Lori Chance, single mom, author and entrepreneur, describes how she makes time by saying the single most powerful word in any language. NO!

Listen here for Lori’s notions of making, not finding, time. [Listening instructions: Click on the link, then click on it again for it to open your media player. Be sure your pop-up blocker has been deactivated].

Sick of No Sick Days?

June 10, 2009

MomsRising.org is a very cool organization that seeks to empower people to live great lives. Since the power of slow is about mindful living, remember this: everyone is susceptible to illness. Non-paid sick days can spell disaster for some people.

MomsRising has taken the issue to Washington. Tomorrow, the Congressional Education and Labor Committee’s Workforce Protections Subcommittee will be hosting a hearing on The Healthy Families Act. This tissuesbill would guarantee seven paid sick days per year for workers at businesses with 15 or more employees, to be used to recover from routine illness, care for a sick family member, or seek services to recover from domestic violence.

In response to the swine flu outbreak, MomsRising members sent in nearly 50,000 letters to Congress asking them act now to address the fact that over 40% of private sector workers have no paid sick days.  In today’s economy, folks without paid sick days can’t afford to follow the CDC’s advice to stay home when they, or their children, are sick–and that puts everyone at risk of exposure to illness, whether it’s swine flu or any other communicable disease.

Just last week, they introduced the Healthy Families Act, which would allow people to earn paid sick days.  It has its first big hearing this very week, one of the key hurdles the bill has to jump before it can become a law.

The great news is you can move mountains. If you live in the United States, you can tell your Congressman or woman to move this Act into law.

The third in a series, Suzanne Zoglio, life-balance expert and author of the award-winning Create A Life That Tickles Your Soul  offers these tips for staying “up” during the economic downturn:
 
soul-tickle“When economic uncertainty swirls around us, I’ve found a few simple things help to keep us on keel. Together they make up a five-pronged response to the threat of lessened security and happiness.You might call it the 5- F survival kit.”
 
1. Facts. These are scary times and when we’re frightened we all tend to catastrophize. From “my 401K is down 40%” our thoughts quickly leap to “I’ll have to work at MacDonald’s until I’m 80.” From “I’ve been laid off” to “I’ll never get  another job.” From my house is worth so little,” to “I’ll never be able to buy my dream house.”   Instead, we need to get perspective, look at the facts, and plan our next steps realistically-not pessimistically. No hope equals depression. Catastrophizing makes us feel hopeless, like victims. Factualizing allows us to plan and act. It motivates us as we see that we’ve survived low points before    and we will again. We feel more empowered.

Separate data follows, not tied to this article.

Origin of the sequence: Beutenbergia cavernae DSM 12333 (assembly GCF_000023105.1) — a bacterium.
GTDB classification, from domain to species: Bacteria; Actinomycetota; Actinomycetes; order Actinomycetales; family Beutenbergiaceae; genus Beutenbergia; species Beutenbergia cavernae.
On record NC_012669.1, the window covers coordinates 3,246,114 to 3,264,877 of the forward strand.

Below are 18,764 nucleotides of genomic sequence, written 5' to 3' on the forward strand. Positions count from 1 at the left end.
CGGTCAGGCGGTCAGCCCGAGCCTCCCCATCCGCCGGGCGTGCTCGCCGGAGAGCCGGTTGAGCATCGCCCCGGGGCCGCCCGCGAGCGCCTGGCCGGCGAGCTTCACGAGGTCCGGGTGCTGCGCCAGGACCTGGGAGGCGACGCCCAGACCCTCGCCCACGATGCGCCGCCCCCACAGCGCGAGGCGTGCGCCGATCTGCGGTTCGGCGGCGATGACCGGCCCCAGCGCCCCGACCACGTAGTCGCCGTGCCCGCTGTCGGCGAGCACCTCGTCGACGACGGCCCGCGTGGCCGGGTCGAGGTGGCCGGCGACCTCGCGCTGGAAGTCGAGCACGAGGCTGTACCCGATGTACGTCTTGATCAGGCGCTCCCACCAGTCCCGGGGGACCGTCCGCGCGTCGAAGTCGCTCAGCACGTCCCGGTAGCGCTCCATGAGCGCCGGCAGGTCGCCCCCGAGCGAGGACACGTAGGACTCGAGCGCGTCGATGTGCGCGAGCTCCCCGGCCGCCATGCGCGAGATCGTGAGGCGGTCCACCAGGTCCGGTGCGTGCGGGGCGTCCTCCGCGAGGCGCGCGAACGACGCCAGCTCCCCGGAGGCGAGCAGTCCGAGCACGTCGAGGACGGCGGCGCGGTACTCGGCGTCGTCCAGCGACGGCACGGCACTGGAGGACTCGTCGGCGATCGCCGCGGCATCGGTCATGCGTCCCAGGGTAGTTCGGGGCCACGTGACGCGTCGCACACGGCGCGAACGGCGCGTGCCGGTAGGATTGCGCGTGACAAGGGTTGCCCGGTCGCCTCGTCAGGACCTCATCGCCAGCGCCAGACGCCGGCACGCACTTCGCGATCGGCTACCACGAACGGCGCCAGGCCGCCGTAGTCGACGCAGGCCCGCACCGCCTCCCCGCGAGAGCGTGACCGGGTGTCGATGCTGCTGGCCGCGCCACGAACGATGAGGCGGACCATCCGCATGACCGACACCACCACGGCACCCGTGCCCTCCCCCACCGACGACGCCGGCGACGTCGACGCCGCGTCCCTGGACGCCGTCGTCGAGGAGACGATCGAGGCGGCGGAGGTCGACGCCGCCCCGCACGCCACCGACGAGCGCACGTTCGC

2. Feelings. Changes like these engender feelings of fear, anger, and impotence. To bury them or get mired in them is unhealthy. To explore them is healthy and healing. First, finish this unfinished sentence, “I’m scared to death that…” listing all the things that pop into your head (I’ll get divorced, won’t be able to send the kids to college, will get fired, won’t be able to care for my elderly mom, etc.). Now the boogey man -or men-are out from under the bed. In the light, they look a bit less threatening. Identified, we now can look at what we can do to protect ourselves from the worst. Fear of the unknown lessens to uneasiness as we mentally imagine how we might cope. Our control and confidence rise and our stress goes down a notch.
 
3. Focus. One of the worst  things we can do right now is add to the global whining. Focusing on what’s wrong, what we lost, and how bad things are is only good for data-gathering and a little emotional venting with friends. Past that, we must consciously shift our focus to what we have, what we’re grateful for, what we can still enjoy, and what we can do now, given the current reality. It’s called accepting what is, being grateful for all the joy that is free, and focusing forward on whatever we can control. Doing things that you love to do, things that engage you is an important element of life satisfaction. 
 
4. Friends. All research on happiness indicates that having a good support circle of friends is a major contributor to positive emotions. Wealth and status and even being married do not make us happier or healthier. Positive relationships do. So, reaching out, laughing with people you care about, listening, being validated for who you are not what you do are what you have…that is uplifting.
 
5. Family. Research tells us that using your days in meaningful ways is critical to high levels of happiness. That contributing in some way to the well-being of others, making the world the family of man-a little better place is what makes us go to sleep with a smile on our faces at night. If we’d count our good deeds instead of sheep, we’d all being getting a better night’s sleep. 
 
To find balance as we all traverse this shaky territory, remember the hurdles you’ve handled before. Identify how you feel and what might make you feel better,. Focus on what you CAN do, and accept what you can’t. Invest in relationships, and make a difference every day.”

My soul feels more than tickled. It’s downright alert after reading Suzanne’s wisdom. The economic downturn can mean an emotional upturn for us all.

 If we let it.